First things first. Before I even start, let me make quite clear that I’m not in need of sympathy from this post. I haven’t thought of the incidents described here for years and was only reminded because I started reading this New Yorker article, which has striking similarities. Any emotional scarring was either dealt with yonks ago or replaced by other emotional bullshit. I write this simply to point out how easy it is for people in power to get away with abusing vulnerable people. And how it doesn’t just happen with the Jimmy Saviles of this world, but bloody everywhere.
When I was in third year junior school (that’s 9/10 years old), I was placed in the class of Mr D. Every pupil in the school knew that Mr D was, in our schoolyard language, a massive perv. Girls leaving his class warned those of us coming in: watch yourselves. When you went up to his desk with some work, he had a fondness for putting his arm around you, pulling you in close, and putting his hand on your arse for a good old squeeze, or rubbing his hand up and down your back (to see if we were wearing bras yet? I don’t know).
I repeat: we were 9 and 10 years old. We knew something wasn’t quite right and we knew we didn’t like it, but we had no idea what to do about it and certainly no idea that it was the kind of thing someone could possibly be arrested for. Eventually, after several months, we had a conflab and decided that if we squeezed our bum cheeks together the next time he was having a grope, really tightened them up, it would send a message. And it did. The bum groping stopped but the hugging and the rubbing carried on. So we started standing several feet away from the desk and resisting when he tried to pull us in. I think it took about six months for him to give up altogether.
We moved up a year, we warned the girls coming in. Did we think about telling another teacher? No. Why? I don’t think we realised it was something we needed to. He was a grown up, right? It was weird and horrible and pervy, but it couldn’t have been wrong. And thinking back, it was such common knowledge around the school that I’d be highly surprised if a rumour or two hadn’t reached the ears of another teacher. And it all seemed to be fine. He had two sons, older than us, who’d been at the same school. He lived in the village, a pillar of the community. It must be fine, right?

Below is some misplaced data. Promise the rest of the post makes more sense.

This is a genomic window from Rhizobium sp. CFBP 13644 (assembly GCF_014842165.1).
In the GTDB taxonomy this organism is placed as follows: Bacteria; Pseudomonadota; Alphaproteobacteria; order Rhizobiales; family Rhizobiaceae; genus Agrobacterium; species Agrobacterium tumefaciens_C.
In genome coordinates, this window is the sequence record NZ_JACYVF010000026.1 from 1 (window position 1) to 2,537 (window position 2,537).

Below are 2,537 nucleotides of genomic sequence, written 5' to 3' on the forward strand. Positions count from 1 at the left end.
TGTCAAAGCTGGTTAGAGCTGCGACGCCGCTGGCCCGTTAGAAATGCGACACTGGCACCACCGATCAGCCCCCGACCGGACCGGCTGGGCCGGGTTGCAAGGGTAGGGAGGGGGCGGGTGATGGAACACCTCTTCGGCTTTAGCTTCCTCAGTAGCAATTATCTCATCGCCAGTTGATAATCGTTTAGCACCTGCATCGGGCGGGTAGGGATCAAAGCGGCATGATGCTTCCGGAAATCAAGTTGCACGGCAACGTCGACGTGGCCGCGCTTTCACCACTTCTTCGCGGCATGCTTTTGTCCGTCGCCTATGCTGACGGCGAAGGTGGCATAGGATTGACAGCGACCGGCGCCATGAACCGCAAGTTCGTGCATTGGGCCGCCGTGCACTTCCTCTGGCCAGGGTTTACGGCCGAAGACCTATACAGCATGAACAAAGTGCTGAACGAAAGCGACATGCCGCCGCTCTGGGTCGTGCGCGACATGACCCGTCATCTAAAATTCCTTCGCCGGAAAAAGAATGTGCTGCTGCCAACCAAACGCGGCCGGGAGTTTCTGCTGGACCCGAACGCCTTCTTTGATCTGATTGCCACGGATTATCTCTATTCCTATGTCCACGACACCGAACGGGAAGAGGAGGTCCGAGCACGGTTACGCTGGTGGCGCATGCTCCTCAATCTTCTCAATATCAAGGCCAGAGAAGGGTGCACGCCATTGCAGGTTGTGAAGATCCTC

Let’s move on five years. It was lunchtime and some moron boy came up and grabbed the breasts of one of my friends. I got very angry and shoved him away. It really upset me, and it wasn’t until I got home that I thought about Mr D, started crying and told my parents. I don’t recall them getting outraged but they did call my school and speak to my head of year, Mrs B – because, you see, Mr D was a parent governor at my high school, so even my current teachers knew him. I think my parents thought Mrs B would know what to do.
The next day I had a chat with Mrs B. I don’t remember much about that either, apart from being very embarrassed and perhaps not going into much detail. I felt a bit stupid, like I was making a mountain out of a molehill. Because it must have all been fine, right? Nobody would let a man like that be in charge of 15 girls of 9 and 10 years of age. I have no idea if Mrs B did anything with the information (I should point out – as if you were in any doubt – that I was one of the most trusted pupils in my school, a responsible, swotty, spoddy kid not given to making trouble. If you’re looking for a reliable witness, I am it). But I know that Mr D continued as parent governor and, as far as I know, was still teaching at my old junior school when I left the area at 21.
I don’t know if Mr D ever went further than groping little girls through their clothes. I don’t know if that would have been enough to get him sacked (though the NSPCC seems to think so). I don’t know if any of my friends ever said anything. I didn’t tell any of them that I was talking to Mrs B. I don’t know if any of the girls he groped experienced lasting emotional problems because of what he did. I tried my best. I spoke up. Nothing happened. Once or twice since I’ve thought about trying again, but I have no idea if I’d be believed after all this time, whether anyone would care (were we raped? Were they the ‘worst kind of sexual offences‘? No? Then shut up), or whether I could actually go through a court case if it came to it.
So there you go. It really is that simple. When it comes to a trusted adult and some kids, there’s only ever going to be one winner. Either because the kids are too naive to tell anyone what happened, or because they assume it’s already known and therefore must be OK, or because when they do nobody listens anyway.